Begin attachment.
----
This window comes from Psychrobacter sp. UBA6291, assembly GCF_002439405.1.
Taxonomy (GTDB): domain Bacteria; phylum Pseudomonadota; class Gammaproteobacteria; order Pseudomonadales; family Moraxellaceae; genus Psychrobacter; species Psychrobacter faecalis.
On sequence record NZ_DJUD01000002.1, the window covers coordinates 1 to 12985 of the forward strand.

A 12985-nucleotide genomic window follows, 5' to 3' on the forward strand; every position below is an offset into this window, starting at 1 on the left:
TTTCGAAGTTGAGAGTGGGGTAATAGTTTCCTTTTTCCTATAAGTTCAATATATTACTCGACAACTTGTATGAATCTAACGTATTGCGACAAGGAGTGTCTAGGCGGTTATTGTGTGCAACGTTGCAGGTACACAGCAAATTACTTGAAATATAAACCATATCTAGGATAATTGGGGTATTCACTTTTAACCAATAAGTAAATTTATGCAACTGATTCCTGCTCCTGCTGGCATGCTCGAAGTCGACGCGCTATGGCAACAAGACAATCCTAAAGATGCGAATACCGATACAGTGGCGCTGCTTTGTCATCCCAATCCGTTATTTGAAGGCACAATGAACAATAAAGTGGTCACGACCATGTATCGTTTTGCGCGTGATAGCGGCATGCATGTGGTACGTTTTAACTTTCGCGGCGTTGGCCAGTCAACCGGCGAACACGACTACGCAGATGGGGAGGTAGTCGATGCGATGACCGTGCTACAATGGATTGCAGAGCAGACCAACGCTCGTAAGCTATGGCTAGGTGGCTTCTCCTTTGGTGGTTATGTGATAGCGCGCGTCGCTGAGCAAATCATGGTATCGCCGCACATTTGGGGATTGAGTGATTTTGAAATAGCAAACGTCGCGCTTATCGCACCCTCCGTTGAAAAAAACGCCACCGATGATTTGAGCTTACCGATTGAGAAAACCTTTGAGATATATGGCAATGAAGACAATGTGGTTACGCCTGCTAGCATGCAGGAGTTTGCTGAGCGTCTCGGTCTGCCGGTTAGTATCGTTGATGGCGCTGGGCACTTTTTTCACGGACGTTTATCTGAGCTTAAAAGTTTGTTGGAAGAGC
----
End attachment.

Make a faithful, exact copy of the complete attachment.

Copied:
This window comes from Psychrobacter sp. UBA6291, assembly GCF_002439405.1.
Taxonomy (GTDB): domain Bacteria; phylum Pseudomonadota; class Gammaproteobacteria; order Pseudomonadales; family Moraxellaceae; genus Psychrobacter; species Psychrobacter faecalis.
On sequence record NZ_DJUD01000002.1, the window covers coordinates 1 to 12985 of the forward strand.

A 12985-nucleotide genomic window follows, 5' to 3' on the forward strand; every position below is an offset into this window, starting at 1 on the left:
TTTCGAAGTTGAGAGTGGGGTAATAGTTTCCTTTTTCCTATAAGTTCAATATATTACTCGACAACTTGTATGAATCTAACGTATTGCGACAAGGAGTGTCTAGGCGGTTATTGTGTGCAACGTTGCAGGTACACAGCAAATTACTTGAAATATAAACCATATCTAGGATAATTGGGGTATTCACTTTTAACCAATAAGTAAATTTATGCAACTGATTCCTGCTCCTGCTGGCATGCTCGAAGTCGACGCGCTATGGCAACAAGACAATCCTAAAGATGCGAATACCGATACAGTGGCGCTGCTTTGTCATCCCAATCCGTTATTTGAAGGCACAATGAACAATAAAGTGGTCACGACCATGTATCGTTTTGCGCGTGATAGCGGCATGCATGTGGTACGTTTTAACTTTCGCGGCGTTGGCCAGTCAACCGGCGAACACGACTACGCAGATGGGGAGGTAGTCGATGCGATGACCGTGCTACAATGGATTGCAGAGCAGACCAACGCTCGTAAGCTATGGCTAGGTGGCTTCTCCTTTGGTGGTTATGTGATAGCGCGCGTCGCTGAGCAAATCATGGTATCGCCGCACATTTGGGGATTGAGTGATTTTGAAATAGCAAACGTCGCGCTTATCGCACCCTCCGTTGAAAAAAACGCCACCGATGATTTGAGCTTACCGATTGAGAAAACCTTTGAGATATATGGCAATGAAGACAATGTGGTTACGCCTGCTAGCATGCAGGAGTTTGCTGAGCGTCTCGGTCTGCCGGTTAGTATCGTTGATGGCGCTGGGCACTTTTTTCACGGACGTTTATCTGAGCTTAAAAGTTTGTTGGAAGAGC